A Critique Of W. N. Pickering’s “The Identity Of The New Testament Text” -- By: Gordon D. Fee

Journal: Westminster Theological Journal
Volume: WTJ 41:2 (Spring 1979)
Article: A Critique Of W. N. Pickering’s “The Identity Of The New Testament Text”
Author: Gordon D. Fee

A Critique Of W. N. Pickering’s “The Identity Of The New Testament Text”

Gordon D. Fee

A Review Article

In recent years there has been a revival at the popular level of an advocacy of the Textus Receptus and the King James Version. Much of this is simply the rhetoric of misinformed fundamentalism, although it has recently found some cohesive visibility by the formation of the (tax-exempt) Dean Burgon Society.1 An attempt at a more informed defense of this text has been offered by Zane Hodges of Dallas Seminary, although it is not the TR per se but rather the Majority text (= the Byzantine text-type) that he has advocated. More recently one of Hodges’ students, W. N. Pickering, has published a monograph which spells out this position in some detail.2 Since this book is apparently having considerable influence among translators in the Third World, not to mention the American Bible belt, and since the arguments of this book may appear convincing to the non-expert, I offer the following critique to show why the book offers no serious challenge to textual studies.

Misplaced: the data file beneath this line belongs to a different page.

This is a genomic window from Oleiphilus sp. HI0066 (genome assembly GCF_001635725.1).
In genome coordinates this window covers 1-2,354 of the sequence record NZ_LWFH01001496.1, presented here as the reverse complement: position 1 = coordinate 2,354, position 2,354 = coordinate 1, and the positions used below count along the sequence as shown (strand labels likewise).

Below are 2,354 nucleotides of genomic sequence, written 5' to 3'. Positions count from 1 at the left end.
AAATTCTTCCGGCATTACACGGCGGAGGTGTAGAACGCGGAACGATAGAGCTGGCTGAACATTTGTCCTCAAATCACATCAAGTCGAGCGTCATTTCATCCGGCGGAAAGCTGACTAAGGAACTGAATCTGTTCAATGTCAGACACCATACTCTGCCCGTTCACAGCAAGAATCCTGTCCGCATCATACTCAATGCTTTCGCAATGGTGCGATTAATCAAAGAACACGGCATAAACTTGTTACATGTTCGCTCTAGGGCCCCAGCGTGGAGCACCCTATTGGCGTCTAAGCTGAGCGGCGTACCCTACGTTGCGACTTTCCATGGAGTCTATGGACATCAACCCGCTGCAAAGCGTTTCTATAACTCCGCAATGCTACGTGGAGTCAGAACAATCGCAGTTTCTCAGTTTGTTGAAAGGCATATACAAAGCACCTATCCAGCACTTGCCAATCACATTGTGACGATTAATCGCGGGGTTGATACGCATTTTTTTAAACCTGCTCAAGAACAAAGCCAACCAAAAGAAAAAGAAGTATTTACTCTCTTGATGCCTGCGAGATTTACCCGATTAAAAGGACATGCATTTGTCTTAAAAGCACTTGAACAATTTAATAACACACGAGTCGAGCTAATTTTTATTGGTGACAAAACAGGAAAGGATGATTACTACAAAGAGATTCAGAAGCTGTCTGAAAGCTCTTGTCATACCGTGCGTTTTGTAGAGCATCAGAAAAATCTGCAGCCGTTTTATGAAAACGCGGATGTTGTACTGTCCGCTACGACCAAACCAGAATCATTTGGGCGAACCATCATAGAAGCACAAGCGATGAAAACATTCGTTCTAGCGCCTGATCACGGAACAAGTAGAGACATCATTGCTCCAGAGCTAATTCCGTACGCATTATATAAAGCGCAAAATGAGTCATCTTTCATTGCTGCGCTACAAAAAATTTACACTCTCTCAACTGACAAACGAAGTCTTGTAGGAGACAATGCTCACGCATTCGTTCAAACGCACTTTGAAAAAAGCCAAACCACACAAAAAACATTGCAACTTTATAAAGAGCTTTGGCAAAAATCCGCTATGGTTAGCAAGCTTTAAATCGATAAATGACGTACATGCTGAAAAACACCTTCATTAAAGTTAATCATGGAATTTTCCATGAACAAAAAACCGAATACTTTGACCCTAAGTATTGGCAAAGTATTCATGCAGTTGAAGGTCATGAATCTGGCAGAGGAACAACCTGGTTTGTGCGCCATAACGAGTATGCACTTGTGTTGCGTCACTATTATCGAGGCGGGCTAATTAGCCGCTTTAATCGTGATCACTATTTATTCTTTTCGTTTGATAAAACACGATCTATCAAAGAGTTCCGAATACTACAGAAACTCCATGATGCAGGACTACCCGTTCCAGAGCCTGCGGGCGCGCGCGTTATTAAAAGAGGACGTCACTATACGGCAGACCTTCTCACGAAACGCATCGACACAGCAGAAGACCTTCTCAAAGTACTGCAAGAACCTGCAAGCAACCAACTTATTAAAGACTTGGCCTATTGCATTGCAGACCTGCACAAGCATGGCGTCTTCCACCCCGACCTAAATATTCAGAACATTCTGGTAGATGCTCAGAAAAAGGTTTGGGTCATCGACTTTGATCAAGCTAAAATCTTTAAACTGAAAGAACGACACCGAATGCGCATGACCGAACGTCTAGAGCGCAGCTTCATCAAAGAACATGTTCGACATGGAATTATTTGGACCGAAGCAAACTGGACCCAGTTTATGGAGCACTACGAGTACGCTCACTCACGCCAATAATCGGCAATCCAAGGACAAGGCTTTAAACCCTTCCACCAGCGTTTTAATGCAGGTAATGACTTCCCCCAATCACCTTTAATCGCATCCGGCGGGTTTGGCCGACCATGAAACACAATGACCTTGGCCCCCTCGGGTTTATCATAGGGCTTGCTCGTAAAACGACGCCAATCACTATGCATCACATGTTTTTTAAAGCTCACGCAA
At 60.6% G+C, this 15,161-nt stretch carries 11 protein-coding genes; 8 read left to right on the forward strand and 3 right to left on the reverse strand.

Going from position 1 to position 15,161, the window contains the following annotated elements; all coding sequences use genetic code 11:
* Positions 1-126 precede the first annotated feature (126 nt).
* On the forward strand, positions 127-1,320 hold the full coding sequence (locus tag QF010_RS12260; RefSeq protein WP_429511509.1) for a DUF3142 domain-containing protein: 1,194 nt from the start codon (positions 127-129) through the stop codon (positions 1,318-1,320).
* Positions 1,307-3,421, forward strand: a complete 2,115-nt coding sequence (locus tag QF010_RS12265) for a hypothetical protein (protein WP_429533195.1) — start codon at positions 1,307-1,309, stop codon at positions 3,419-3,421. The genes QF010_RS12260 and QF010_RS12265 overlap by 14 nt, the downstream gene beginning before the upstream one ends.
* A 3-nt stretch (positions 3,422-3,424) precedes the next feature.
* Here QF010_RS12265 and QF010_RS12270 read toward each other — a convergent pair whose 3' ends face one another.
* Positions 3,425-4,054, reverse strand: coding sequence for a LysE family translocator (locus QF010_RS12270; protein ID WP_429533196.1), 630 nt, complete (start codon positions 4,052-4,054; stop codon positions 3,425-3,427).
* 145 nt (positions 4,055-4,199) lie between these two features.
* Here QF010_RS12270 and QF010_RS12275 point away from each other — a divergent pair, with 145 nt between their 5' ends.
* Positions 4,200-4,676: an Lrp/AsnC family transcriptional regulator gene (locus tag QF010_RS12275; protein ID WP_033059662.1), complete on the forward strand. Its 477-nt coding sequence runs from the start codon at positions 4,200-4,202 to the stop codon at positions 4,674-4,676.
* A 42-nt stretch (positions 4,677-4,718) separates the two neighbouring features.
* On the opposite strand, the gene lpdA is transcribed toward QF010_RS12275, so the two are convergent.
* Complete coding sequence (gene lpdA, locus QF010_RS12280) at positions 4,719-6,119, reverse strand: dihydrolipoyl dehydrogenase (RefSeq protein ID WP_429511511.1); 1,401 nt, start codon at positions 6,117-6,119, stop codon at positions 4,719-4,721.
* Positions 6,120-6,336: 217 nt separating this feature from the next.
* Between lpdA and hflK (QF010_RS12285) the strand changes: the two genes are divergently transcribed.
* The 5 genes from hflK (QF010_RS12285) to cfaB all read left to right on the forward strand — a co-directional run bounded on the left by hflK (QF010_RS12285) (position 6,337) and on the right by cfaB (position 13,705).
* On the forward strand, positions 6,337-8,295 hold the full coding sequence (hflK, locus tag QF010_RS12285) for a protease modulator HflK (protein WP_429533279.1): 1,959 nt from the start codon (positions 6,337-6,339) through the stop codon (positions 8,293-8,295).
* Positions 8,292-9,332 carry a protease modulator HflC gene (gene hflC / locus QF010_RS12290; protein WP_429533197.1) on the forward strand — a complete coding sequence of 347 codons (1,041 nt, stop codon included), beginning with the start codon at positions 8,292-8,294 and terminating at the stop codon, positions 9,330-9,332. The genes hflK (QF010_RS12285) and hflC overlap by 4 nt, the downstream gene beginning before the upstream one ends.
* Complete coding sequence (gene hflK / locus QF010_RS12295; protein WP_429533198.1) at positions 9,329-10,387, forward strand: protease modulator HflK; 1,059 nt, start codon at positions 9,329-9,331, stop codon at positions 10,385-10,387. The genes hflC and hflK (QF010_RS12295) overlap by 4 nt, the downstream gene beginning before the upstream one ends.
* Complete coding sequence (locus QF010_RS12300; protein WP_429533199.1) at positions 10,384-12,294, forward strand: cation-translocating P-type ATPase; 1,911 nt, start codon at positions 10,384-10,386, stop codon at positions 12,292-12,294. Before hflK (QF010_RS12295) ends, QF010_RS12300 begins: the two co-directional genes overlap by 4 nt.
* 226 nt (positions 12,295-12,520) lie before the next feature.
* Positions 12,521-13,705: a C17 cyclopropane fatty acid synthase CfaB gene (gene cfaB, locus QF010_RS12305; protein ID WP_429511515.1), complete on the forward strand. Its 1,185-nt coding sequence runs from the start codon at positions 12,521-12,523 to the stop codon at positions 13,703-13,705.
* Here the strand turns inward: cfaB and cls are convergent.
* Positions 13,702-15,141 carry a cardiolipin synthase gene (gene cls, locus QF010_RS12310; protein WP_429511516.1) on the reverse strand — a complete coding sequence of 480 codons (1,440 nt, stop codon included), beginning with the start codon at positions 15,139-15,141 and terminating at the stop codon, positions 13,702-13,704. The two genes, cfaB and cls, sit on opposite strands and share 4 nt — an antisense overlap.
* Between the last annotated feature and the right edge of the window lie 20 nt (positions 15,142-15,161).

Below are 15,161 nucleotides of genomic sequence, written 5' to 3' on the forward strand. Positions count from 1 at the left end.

It should be noted at the outset that the book suffers on page after page from misrepresentations of scholarly research, the use o rhetoric in the place of argument, and an apparent lack of first-hand acquaintance with much of the primary data. It is tempting in such a case to go through the book seriatem and to point out its many errors, hoping that the cumulative effect of such a display will tell its own story. However, I shall limit myself here to three of the more substantial matters, which taken together seem totally to negate Pickering’s arguments: (1) his understanding of text critical methodology; (2) his understanding of the causes of textual corruption; (3) his un-

derstanding and use of the Church Fathers. But before we examine each of these in turn, an attempt should be made to understand what Pickering is trying to do.

An Overview of the Argument

The urgency behind Identity is clearly a theological one. From Pickering’s point of view, the great fault of contemporary NT textual criticism is that it cannot offer us total certainty as to the original NT text.3 Therefore, in its place he hopes to establish a new theory of textual transmission (or at least to restate an old one in a new way), which in turn will lead to a different methodology (actually an adoption of a methodology spelled out by Dean Burgon).

To get at this new theory of transmission and d...

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